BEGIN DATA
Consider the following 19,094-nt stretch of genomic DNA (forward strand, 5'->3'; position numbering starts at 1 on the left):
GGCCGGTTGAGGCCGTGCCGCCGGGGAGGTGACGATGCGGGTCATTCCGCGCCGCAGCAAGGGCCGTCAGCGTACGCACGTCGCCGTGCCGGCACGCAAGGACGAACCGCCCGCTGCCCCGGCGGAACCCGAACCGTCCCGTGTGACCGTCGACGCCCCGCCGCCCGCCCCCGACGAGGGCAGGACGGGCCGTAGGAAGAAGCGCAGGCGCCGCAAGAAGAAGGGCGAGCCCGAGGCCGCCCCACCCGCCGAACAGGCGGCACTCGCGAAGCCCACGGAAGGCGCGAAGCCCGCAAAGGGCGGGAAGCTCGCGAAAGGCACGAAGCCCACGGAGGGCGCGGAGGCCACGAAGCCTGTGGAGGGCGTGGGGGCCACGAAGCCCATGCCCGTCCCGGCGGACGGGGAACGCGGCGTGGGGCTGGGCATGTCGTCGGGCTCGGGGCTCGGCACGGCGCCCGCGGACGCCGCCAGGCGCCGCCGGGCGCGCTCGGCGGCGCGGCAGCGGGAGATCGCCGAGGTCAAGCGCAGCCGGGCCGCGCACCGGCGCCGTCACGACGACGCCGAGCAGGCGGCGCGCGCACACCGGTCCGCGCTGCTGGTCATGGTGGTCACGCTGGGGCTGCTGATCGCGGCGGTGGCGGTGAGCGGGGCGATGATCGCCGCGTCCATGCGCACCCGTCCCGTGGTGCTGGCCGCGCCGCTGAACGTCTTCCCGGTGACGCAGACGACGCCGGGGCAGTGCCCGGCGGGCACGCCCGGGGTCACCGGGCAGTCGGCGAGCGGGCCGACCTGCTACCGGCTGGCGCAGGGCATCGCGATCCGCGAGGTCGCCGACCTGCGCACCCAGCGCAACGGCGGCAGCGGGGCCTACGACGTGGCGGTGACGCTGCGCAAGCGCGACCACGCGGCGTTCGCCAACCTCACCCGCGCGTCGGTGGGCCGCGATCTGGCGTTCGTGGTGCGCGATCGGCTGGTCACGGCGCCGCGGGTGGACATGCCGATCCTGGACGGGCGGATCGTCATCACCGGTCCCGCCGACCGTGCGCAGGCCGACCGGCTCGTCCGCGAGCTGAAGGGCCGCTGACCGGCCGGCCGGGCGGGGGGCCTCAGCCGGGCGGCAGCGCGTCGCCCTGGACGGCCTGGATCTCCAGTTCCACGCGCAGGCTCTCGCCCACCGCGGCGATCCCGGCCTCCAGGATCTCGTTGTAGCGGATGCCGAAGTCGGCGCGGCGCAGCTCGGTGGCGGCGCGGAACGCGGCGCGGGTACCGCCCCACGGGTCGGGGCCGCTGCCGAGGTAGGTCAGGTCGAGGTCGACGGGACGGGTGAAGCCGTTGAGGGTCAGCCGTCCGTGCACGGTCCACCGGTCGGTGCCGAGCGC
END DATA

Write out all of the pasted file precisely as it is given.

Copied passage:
Consider the following 19,094-nt stretch of genomic DNA (forward strand, 5'->3'; position numbering starts at 1 on the left):
GGCCGGTTGAGGCCGTGCCGCCGGGGAGGTGACGATGCGGGTCATTCCGCGCCGCAGCAAGGGCCGTCAGCGTACGCACGTCGCCGTGCCGGCACGCAAGGACGAACCGCCCGCTGCCCCGGCGGAACCCGAACCGTCCCGTGTGACCGTCGACGCCCCGCCGCCCGCCCCCGACGAGGGCAGGACGGGCCGTAGGAAGAAGCGCAGGCGCCGCAAGAAGAAGGGCGAGCCCGAGGCCGCCCCACCCGCCGAACAGGCGGCACTCGCGAAGCCCACGGAAGGCGCGAAGCCCGCAAAGGGCGGGAAGCTCGCGAAAGGCACGAAGCCCACGGAGGGCGCGGAGGCCACGAAGCCTGTGGAGGGCGTGGGGGCCACGAAGCCCATGCCCGTCCCGGCGGACGGGGAACGCGGCGTGGGGCTGGGCATGTCGTCGGGCTCGGGGCTCGGCACGGCGCCCGCGGACGCCGCCAGGCGCCGCCGGGCGCGCTCGGCGGCGCGGCAGCGGGAGATCGCCGAGGTCAAGCGCAGCCGGGCCGCGCACCGGCGCCGTCACGACGACGCCGAGCAGGCGGCGCGCGCACACCGGTCCGCGCTGCTGGTCATGGTGGTCACGCTGGGGCTGCTGATCGCGGCGGTGGCGGTGAGCGGGGCGATGATCGCCGCGTCCATGCGCACCCGTCCCGTGGTGCTGGCCGCGCCGCTGAACGTCTTCCCGGTGACGCAGACGACGCCGGGGCAGTGCCCGGCGGGCACGCCCGGGGTCACCGGGCAGTCGGCGAGCGGGCCGACCTGCTACCGGCTGGCGCAGGGCATCGCGATCCGCGAGGTCGCCGACCTGCGCACCCAGCGCAACGGCGGCAGCGGGGCCTACGACGTGGCGGTGACGCTGCGCAAGCGCGACCACGCGGCGTTCGCCAACCTCACCCGCGCGTCGGTGGGCCGCGATCTGGCGTTCGTGGTGCGCGATCGGCTGGTCACGGCGCCGCGGGTGGACATGCCGATCCTGGACGGGCGGATCGTCATCACCGGTCCCGCCGACCGTGCGCAGGCCGACCGGCTCGTCCGCGAGCTGAAGGGCCGCTGACCGGCCGGCCGGGCGGGGGGCCTCAGCCGGGCGGCAGCGCGTCGCCCTGGACGGCCTGGATCTCCAGTTCCACGCGCAGGCTCTCGCCCACCGCGGCGATCCCGGCCTCCAGGATCTCGTTGTAGCGGATGCCGAAGTCGGCGCGGCGCAGCTCGGTGGCGGCGCGGAACGCGGCGCGGGTACCGCCCCACGGGTCGGGGCCGCTGCCGAGGTAGGTCAGGTCGAGGTCGACGGGACGGGTGAAGCCGTTGAGGGTCAGCCGTCCGTGCACGGTCCACCGGTCGGTGCCGAGCGC